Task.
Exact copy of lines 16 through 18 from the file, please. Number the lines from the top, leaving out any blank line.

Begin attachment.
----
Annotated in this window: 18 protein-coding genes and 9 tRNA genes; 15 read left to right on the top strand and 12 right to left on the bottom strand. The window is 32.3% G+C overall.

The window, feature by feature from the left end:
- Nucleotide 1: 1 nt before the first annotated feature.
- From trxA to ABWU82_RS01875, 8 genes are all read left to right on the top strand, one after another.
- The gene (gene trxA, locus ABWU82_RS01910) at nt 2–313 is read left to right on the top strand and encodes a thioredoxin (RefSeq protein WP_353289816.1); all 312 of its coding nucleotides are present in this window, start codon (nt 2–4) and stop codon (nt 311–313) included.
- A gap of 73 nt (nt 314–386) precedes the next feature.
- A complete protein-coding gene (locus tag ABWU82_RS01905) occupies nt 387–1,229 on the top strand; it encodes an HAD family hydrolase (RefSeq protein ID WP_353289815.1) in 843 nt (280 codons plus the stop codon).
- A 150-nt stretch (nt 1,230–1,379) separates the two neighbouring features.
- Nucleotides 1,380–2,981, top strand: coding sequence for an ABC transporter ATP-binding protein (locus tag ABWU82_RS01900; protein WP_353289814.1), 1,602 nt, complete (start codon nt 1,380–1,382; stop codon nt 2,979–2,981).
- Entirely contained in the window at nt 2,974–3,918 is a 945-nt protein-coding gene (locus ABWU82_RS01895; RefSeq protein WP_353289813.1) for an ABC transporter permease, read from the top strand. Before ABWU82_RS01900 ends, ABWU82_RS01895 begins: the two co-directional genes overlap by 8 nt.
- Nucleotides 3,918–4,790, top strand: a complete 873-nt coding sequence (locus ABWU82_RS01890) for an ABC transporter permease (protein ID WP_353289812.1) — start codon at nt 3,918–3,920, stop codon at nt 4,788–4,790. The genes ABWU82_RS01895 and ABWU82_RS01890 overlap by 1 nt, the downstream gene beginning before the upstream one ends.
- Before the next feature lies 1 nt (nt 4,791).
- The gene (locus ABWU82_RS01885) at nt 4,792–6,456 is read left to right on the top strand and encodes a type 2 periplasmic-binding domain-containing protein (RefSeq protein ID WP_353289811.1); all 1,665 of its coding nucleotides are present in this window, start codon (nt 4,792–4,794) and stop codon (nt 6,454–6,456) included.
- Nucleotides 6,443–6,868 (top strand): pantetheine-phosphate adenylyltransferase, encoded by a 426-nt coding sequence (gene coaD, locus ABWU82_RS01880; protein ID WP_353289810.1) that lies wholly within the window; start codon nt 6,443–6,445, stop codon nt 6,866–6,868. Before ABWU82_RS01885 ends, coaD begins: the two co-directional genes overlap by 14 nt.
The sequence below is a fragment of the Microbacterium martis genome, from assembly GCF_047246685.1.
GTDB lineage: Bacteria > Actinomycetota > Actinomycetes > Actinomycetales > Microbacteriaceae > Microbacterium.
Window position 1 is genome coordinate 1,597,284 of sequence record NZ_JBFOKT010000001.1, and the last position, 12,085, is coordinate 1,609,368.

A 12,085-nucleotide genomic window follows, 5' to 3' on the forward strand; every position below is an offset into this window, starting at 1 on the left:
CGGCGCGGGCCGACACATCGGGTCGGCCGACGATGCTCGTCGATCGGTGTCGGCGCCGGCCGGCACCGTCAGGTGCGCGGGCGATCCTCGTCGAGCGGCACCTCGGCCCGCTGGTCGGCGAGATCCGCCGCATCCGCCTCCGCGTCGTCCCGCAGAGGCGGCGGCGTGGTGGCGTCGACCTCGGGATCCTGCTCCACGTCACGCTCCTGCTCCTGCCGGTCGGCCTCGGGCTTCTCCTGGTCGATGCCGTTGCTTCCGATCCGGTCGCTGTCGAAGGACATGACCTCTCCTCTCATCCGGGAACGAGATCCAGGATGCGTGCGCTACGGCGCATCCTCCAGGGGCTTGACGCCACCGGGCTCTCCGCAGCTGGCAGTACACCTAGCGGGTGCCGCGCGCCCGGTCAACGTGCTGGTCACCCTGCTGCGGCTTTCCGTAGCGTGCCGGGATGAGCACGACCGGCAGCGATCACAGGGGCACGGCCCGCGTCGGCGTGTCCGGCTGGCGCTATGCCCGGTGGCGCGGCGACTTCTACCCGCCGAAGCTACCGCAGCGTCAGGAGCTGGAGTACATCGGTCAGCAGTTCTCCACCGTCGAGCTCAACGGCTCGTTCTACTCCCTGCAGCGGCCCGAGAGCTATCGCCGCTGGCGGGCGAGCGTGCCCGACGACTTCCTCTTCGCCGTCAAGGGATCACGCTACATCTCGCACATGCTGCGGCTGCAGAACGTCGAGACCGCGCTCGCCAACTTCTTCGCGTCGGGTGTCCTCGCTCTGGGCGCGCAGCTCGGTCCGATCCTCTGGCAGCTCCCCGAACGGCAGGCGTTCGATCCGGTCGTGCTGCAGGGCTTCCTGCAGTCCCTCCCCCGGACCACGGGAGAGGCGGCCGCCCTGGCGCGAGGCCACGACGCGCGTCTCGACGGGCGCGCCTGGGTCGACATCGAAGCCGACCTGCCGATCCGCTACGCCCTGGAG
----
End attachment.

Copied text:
GTDB lineage: Bacteria > Actinomycetota > Actinomycetes > Actinomycetales > Microbacteriaceae > Microbacterium.
Window position 1 is genome coordinate 1,597,284 of sequence record NZ_JBFOKT010000001.1, and the last position, 12,085, is coordinate 1,609,368.

A 12,085-nucleotide genomic window follows, 5' to 3' on the forward strand; every position below is an offset into this window, starting at 1 on the left: